Bike Month in the East Bay: Where Bike to Work Day Began?

Some of the Bike to Work Day "Energizer Stations" that will cheer on bike riders on May 12. For a complete map, go here.
Some of the Bike to Work Day “Energizer Stations” that will feed and support bike riders on May 12. For a complete map, go here.

It’s generally acknowledged that Bike to Work Day was started by the League of American Bicyclists—then called the League of American Wheelmen—in 1956. Rumor has it (can anyone confirm this?) that in California the first Bike to Work Day event took place in San Diego circa 1993.

What’s indisputable is that Bike East Bay, then known as the East Bay Bicycle Coalition, kicked off its first Bike to Work Day in 1994 and, in the 22 years since then, the event has grown ever more popular amid a rapid increase in bike commuting. In Oakland alone, bike commuting has tripled in the last twelve years, according to the U.S. Census.

National Bike to Work Day is officially May 20, but the Bay Area celebrates it on May 12. San Francisco, Silicon Valley, and Marin each celebrate their own versions of Bike to Work Day (more on that later). But the East Bay celebration covers the most territory, from Richmond and Concord in the north to Fremont and Hayward in the south, and reaching east to Dublin and Pleasanton. The map above shows just a portion of the 130 “energizer stations” in the East Bay where volunteers are ready to cheer on bike commuters. Bike East Bay partners with a wide range of other organizations, among them 511.org, Walk Oakland Bike Oakland, and local cities, to put together goodie bags to hand out to riders, feed them coffee and pastries, and offer bike safety checks along popular commute routes.

Bike East Bay has given out some version of these goodie bags for more than 20 years. Photo: Melanie Curry/Streetsblog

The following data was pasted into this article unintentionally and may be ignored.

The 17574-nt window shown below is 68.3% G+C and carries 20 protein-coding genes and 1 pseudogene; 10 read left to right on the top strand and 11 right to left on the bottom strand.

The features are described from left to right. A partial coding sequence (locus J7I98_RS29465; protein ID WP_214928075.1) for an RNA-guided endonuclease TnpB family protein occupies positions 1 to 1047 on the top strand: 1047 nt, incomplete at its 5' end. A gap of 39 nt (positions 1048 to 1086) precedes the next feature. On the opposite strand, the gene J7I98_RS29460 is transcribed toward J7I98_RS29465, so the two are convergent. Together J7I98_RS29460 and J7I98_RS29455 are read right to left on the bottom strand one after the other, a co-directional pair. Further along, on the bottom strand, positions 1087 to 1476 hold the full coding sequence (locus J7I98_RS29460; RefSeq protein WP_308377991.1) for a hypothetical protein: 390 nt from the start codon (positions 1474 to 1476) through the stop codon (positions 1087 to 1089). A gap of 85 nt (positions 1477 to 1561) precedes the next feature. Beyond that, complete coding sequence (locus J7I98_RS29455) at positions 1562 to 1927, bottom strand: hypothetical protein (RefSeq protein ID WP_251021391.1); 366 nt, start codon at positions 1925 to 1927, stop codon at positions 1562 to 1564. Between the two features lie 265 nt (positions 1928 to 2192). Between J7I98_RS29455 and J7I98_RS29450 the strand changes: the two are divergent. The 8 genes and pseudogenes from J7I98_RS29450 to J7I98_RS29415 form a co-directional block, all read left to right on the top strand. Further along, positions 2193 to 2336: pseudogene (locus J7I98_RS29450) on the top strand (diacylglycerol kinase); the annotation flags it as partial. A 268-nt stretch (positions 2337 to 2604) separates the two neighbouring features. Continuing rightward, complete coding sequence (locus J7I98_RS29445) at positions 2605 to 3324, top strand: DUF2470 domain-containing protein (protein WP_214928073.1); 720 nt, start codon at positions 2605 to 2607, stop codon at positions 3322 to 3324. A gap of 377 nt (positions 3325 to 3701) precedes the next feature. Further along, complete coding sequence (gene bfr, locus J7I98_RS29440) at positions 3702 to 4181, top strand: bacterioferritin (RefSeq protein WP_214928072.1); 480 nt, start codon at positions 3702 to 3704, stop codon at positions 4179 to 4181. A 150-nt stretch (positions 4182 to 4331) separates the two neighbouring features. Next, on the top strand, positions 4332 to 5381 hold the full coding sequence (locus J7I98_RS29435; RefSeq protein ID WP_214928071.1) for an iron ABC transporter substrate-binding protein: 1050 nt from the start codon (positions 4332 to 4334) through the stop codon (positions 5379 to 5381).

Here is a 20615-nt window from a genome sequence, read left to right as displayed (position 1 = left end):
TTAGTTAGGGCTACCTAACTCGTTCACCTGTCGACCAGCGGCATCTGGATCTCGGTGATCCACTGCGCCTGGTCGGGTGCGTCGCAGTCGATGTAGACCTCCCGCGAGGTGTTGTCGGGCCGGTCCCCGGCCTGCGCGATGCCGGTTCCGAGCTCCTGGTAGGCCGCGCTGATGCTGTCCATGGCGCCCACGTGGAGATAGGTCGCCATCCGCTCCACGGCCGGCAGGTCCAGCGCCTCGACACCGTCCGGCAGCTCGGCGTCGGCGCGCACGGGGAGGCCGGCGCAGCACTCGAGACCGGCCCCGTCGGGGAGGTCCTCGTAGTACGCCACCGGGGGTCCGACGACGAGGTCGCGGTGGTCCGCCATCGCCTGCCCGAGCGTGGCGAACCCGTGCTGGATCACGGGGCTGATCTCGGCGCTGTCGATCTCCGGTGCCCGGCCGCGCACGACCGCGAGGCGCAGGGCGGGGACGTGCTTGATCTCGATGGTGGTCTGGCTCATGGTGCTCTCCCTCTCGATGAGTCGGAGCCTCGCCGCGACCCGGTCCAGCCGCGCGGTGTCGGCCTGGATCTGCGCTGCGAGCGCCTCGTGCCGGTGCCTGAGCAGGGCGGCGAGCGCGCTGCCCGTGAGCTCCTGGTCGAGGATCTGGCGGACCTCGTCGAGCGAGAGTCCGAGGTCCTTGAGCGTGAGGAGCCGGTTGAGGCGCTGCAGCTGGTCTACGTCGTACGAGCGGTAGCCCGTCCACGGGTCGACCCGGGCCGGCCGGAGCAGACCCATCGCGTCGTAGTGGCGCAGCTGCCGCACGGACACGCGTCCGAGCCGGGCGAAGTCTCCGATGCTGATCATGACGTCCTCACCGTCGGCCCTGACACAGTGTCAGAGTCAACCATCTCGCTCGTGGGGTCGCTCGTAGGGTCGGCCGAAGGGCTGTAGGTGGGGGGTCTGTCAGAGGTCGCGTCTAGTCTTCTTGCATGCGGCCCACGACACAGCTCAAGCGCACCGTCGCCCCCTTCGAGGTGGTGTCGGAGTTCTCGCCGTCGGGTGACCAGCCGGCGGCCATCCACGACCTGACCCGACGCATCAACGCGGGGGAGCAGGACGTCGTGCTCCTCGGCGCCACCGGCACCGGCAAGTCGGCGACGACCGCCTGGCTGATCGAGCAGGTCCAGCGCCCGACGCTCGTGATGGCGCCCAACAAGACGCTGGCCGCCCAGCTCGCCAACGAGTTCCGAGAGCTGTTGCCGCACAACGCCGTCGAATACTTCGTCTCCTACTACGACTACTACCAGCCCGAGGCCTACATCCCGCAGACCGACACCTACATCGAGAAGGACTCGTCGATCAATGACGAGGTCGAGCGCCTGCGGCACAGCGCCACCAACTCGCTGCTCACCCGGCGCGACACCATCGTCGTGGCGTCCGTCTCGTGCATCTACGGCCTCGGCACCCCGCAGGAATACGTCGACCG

Bike East Bay has given out some version of these “musette” bags for more than 20 years. Photo: Melanie Curry/Streetsblog

A pancake breakfast in downtown Oakland and no fewer than eight after-work parties (details below) make the East Bay’s Bike to Work Day one of the biggest such events in the state.

On top of all that, this year East Bay cities will celebrate four ribbon cuttings at brand-new bike facilities during the second week of May. This must be a record, and if the Fulton Street lanes really are finished on time, they probably will have a record for fastest completion of new bike lanes. The ribbon cuttings will happen on:

  • Telegraph Avenue, Oakland: May 10, 9 a.m., at the corner of 20th and Telegraph. The City of Oakland will hold a ceremony to officially open the new parking-protected bike lanes that run between 20th and 29th streets.
  • Grand Avenue, Oakland: May 12, 7 a.m., 1221 Grand Street. The new Grand Avenue configuration includes a long-overdue road diet, buffered bike lanes, and back-in angled parking. Paint is being applied now, and the lanes should be completed before Bike to Work Day. After this early ceremony, ride your bike with Oakland Mayor Libby Schaaf to the pancake breakfast at Frank Ogawa Plaza.
  • Fulton Street, Berkeley: May 12, 8 a.m., Corner of Bancroft and Fulton. In response to a bad bike crash three months ago, Bike East Bay and other advocates stepped up the pressure to fix this two-block-long section of “disappearing bike lane” and got a commitment from the city to remove some parking and put in protected bike lanes. Final designs will be submitted to the City Council at its meeting on Tuesday, May 10. If they are approved—and most observers expect them to be—the lanes will be painted the following day, and officially opened on Bike to Work Day. Afterwards, bike riders can join a ride to City Hall to continue the Bike to Work Day celebration there.
  •